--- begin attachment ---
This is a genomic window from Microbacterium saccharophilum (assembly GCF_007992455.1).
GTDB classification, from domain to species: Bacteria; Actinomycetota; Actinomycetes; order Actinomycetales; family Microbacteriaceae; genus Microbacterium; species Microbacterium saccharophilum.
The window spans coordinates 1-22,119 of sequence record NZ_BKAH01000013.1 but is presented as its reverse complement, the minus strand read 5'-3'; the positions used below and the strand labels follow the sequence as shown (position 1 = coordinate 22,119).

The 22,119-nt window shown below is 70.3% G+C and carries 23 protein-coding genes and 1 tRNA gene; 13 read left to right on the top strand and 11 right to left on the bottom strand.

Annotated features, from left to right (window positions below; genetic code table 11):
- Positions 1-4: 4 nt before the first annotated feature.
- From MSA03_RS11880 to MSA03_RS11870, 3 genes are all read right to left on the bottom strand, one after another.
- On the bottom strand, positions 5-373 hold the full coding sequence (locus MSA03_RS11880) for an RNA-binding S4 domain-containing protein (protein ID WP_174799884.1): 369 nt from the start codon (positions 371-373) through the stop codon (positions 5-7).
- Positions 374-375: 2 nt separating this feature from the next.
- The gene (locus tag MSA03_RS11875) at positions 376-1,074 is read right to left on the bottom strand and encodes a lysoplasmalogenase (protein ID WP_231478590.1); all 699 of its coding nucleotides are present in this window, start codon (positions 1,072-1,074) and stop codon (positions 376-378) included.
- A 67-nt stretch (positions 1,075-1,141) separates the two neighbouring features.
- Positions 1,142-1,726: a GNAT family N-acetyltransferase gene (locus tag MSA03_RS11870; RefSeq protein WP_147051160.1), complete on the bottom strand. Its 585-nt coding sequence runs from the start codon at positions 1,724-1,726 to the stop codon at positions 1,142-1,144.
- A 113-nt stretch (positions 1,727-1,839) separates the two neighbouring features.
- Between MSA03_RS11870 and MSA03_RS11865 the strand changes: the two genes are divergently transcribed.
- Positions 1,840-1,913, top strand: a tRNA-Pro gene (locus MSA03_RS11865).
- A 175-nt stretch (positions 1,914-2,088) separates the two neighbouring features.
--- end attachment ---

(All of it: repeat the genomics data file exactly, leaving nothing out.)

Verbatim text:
This is a genomic window from Microbacterium saccharophilum (assembly GCF_007992455.1).
GTDB classification, from domain to species: Bacteria; Actinomycetota; Actinomycetes; order Actinomycetales; family Microbacteriaceae; genus Microbacterium; species Microbacterium saccharophilum.
The window spans coordinates 1-22,119 of sequence record NZ_BKAH01000013.1 but is presented as its reverse complement, the minus strand read 5'-3'; the positions used below and the strand labels follow the sequence as shown (position 1 = coordinate 22,119).

The 22,119-nt window shown below is 70.3% G+C and carries 23 protein-coding genes and 1 tRNA gene; 13 read left to right on the top strand and 11 right to left on the bottom strand.

Annotated features, from left to right (window positions below; genetic code table 11):
- Positions 1-4: 4 nt before the first annotated feature.
- From MSA03_RS11880 to MSA03_RS11870, 3 genes are all read right to left on the bottom strand, one after another.
- On the bottom strand, positions 5-373 hold the full coding sequence (locus MSA03_RS11880) for an RNA-binding S4 domain-containing protein (protein ID WP_174799884.1): 369 nt from the start codon (positions 371-373) through the stop codon (positions 5-7).
- Positions 374-375: 2 nt separating this feature from the next.
- The gene (locus tag MSA03_RS11875) at positions 376-1,074 is read right to left on the bottom strand and encodes a lysoplasmalogenase (protein ID WP_231478590.1); all 699 of its coding nucleotides are present in this window, start codon (positions 1,072-1,074) and stop codon (positions 376-378) included.
- A 67-nt stretch (positions 1,075-1,141) separates the two neighbouring features.
- Positions 1,142-1,726: a GNAT family N-acetyltransferase gene (locus tag MSA03_RS11870; RefSeq protein WP_147051160.1), complete on the bottom strand. Its 585-nt coding sequence runs from the start codon at positions 1,724-1,726 to the stop codon at positions 1,142-1,144.
- A 113-nt stretch (positions 1,727-1,839) separates the two neighbouring features.
- Between MSA03_RS11870 and MSA03_RS11865 the strand changes: the two genes are divergently transcribed.
- Positions 1,840-1,913, top strand: a tRNA-Pro gene (locus MSA03_RS11865).
- A 175-nt stretch (positions 1,914-2,088) separates the two neighbouring features.